WASHINGTON (THE WALL STREET JOURNAL BLOG via Dow Jones Newswires), Feb. 5, 2009
Washington D.C. is full of talk about how to stimulate the economy -- insulate houses, drop mortgage rates, build infrastructure. Exxon Mobil Corp. has its own plan: Let us drill.
With jumbo-sized bundles of pink slips being dropped by corporations daily, it might not be a bad political strategy. The company used this approach last month to resolve a long-standing dispute with Alaska over the fate of the giant Point Thomson oil-and-gas field.
The big state and the big company have been at loggerheads over Point Thomson, one of the largest undeveloped fields in the U.S. for years. Last year, a few months before she became the Republican vice presidential nominee, Gov. Sarah Palin attempted to revoke Exxon's license to develop the field because they were moving too slowly. Exxon is ready to move quickly now, arguing at a recent administrative hearing that it could begin drilling before the end of winter, if the state gave it a license to build an ice road to move in a drilling rig the size of the Statue of Liberty. Late last month, the state complied, Palin's recent green conversion apparently notwithstanding.
What was the winning argument? Essentially, Exxon promised to move quickly this time, generating jobs, investment and ultimately revenue from oil and gas production. Exxon's first witness, Alaska production manager Craig Haymes, dove right into the job creation angle at the beginning of his testimony.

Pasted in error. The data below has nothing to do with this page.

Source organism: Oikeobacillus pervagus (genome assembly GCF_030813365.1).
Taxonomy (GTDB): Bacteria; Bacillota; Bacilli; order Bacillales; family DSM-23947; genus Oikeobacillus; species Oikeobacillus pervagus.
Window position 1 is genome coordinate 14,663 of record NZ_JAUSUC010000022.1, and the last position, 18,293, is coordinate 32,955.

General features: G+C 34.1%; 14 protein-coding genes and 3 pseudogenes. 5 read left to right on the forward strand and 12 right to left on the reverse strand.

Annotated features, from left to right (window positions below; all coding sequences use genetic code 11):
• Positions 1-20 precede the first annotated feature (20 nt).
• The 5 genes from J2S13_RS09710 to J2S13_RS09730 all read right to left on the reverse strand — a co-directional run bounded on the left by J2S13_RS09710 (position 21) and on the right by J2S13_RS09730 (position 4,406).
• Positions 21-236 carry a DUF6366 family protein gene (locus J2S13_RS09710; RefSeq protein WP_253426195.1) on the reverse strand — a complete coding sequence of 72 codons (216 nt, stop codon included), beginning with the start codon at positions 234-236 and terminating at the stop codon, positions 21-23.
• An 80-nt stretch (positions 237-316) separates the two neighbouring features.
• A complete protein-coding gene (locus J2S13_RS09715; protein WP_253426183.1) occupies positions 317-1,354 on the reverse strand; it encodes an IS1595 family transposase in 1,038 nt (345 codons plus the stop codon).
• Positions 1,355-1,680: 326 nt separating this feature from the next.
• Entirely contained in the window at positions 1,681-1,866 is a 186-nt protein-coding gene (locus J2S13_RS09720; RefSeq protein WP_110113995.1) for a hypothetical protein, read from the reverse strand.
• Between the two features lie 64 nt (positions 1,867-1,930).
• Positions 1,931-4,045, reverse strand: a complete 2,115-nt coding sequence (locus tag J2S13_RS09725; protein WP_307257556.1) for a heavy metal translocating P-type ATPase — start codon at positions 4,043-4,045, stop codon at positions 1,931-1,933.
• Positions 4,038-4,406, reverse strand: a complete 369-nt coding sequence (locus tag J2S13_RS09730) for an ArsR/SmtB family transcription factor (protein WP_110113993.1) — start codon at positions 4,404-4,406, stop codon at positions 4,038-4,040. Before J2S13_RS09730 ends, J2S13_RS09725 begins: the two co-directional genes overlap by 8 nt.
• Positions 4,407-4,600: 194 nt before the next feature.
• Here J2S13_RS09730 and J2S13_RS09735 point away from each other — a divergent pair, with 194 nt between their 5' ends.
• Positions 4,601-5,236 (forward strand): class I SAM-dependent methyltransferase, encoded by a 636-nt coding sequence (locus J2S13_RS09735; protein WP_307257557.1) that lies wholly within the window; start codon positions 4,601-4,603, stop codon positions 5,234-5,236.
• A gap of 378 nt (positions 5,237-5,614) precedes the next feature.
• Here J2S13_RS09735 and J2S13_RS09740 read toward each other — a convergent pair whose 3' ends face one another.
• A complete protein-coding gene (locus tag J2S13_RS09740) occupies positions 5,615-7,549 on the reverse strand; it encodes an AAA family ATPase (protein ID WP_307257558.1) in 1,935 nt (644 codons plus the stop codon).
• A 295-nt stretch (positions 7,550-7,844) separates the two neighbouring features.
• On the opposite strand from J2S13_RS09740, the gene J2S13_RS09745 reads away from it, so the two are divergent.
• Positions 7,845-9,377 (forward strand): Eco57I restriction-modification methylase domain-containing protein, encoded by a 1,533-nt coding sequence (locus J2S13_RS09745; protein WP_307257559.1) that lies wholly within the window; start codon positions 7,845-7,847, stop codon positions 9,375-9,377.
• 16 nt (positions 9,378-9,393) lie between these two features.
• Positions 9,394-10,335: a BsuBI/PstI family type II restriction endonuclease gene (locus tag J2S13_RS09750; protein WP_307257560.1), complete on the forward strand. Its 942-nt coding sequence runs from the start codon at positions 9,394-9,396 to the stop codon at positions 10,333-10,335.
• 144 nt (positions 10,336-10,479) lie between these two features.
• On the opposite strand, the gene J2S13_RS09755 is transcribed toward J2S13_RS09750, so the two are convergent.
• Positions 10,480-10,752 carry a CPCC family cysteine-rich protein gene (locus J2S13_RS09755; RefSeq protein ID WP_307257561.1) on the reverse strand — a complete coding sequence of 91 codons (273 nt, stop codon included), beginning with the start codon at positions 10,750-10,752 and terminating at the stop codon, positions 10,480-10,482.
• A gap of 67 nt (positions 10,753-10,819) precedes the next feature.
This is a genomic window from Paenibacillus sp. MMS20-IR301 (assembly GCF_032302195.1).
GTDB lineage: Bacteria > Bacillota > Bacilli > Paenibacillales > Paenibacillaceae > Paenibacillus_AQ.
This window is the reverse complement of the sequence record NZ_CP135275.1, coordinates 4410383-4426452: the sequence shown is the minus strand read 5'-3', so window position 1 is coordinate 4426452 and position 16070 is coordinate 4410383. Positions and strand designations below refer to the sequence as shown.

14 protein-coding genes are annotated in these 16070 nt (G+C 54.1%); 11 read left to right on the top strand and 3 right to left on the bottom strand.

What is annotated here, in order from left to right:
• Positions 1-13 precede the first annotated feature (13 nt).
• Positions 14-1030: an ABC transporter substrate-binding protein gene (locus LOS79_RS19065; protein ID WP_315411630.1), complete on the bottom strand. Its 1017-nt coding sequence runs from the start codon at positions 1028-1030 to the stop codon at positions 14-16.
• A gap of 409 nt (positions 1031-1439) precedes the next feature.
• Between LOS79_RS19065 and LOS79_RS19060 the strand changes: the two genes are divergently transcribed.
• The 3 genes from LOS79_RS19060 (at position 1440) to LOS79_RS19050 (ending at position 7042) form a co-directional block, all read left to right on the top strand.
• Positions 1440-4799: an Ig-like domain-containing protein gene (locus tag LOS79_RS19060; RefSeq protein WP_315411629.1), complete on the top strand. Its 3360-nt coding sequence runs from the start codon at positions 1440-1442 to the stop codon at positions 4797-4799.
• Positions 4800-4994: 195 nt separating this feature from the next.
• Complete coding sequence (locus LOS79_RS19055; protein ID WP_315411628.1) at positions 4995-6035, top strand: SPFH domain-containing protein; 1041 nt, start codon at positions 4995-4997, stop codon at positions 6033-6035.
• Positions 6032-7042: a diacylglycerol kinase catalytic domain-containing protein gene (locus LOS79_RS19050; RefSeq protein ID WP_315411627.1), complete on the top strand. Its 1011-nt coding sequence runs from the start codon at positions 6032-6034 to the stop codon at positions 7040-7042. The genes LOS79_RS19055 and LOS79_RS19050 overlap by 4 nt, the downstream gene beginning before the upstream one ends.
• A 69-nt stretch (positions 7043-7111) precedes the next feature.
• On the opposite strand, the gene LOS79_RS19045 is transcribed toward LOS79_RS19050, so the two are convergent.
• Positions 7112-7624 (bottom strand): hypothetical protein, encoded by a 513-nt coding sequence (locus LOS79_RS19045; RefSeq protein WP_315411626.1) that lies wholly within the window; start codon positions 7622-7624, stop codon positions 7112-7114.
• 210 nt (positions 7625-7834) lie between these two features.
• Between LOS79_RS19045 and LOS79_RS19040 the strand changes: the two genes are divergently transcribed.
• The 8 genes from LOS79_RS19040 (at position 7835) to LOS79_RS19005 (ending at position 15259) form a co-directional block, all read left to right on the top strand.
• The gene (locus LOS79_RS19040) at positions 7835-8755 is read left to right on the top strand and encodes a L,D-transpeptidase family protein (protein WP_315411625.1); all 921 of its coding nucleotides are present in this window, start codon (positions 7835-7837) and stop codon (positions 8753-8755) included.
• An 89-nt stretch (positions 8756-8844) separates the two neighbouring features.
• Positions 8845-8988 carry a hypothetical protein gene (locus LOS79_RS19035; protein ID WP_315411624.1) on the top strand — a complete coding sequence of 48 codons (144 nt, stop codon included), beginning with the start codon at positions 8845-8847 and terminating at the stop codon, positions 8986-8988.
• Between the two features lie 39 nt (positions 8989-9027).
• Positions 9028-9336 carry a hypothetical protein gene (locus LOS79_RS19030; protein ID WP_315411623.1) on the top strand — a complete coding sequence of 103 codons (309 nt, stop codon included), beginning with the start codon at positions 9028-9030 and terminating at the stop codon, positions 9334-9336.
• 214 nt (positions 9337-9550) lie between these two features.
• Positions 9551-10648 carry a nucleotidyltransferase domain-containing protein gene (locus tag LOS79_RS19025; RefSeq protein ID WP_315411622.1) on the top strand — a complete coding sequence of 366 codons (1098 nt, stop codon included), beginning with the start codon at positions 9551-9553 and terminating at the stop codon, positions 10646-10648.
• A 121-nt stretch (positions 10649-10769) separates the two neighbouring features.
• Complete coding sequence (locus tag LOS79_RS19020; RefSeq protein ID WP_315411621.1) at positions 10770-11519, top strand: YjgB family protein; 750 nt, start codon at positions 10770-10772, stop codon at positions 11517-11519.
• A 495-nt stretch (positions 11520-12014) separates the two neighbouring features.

"Over the last year we've spent over $120 million to prepare for drilling. That $120 million has been spent through over 50 Alaskan companies and as I mentioned we've had over 150 people working on the project We will be spending over $200 million a year and that's based on 2008 dollars. With escalation inflation it will obviously be higher than that. And we'll have over 400 jobs per year involved with this project. We're already over 150, if we can commence drilling in six weeks we'll be over 200 and we'll continue to ramp up from there."
Note that Haymes is talking about creating jobs in the next few weeks. Critics of President Barack Obama's green jobs push contend it will take months or years to materialize, potentially too late to be much help in the current recession.
This oil-development-as-economic-development argument has long been successful in Alaska, a state that needs a steady supply of oil and oil jobs to keep the wheels from falling off. But is the company willing to trot out the same argument in the Lower 48, now that the wheels appear to be falling off also?
It seems so. Kenneth Cohen, Exxon's vice president in charge of public affairs and lobbying, made a similar argument late last month on a telephone call with reporters. Citing a recent study by the American Petroleum Institute, he said opening up new areas to drilling offshore, in Alaska and the Rockies "could create as many as 160,000 new jobs and generate about $1.7 trillion in federal, state and local government revenues to fund critical government priorities." The API also has a television ad that says increased oil and gas production will "create well-paying jobs" as well as help pay for schools, libraries and the police.
While Washington politicians are focused on creating green jobs, Exxon is raising the question: What generates more jobs more quickly? The new green economy? Or the old-fashioned oil industry?
Still, given Interior Secretary Ken Salazar's recent decision to spike leases on 130,000 acres in Utah, it seems that Exxon's strategy has an uphill climb.
Copyright (c) 2009 Dow Jones & Company, Inc.
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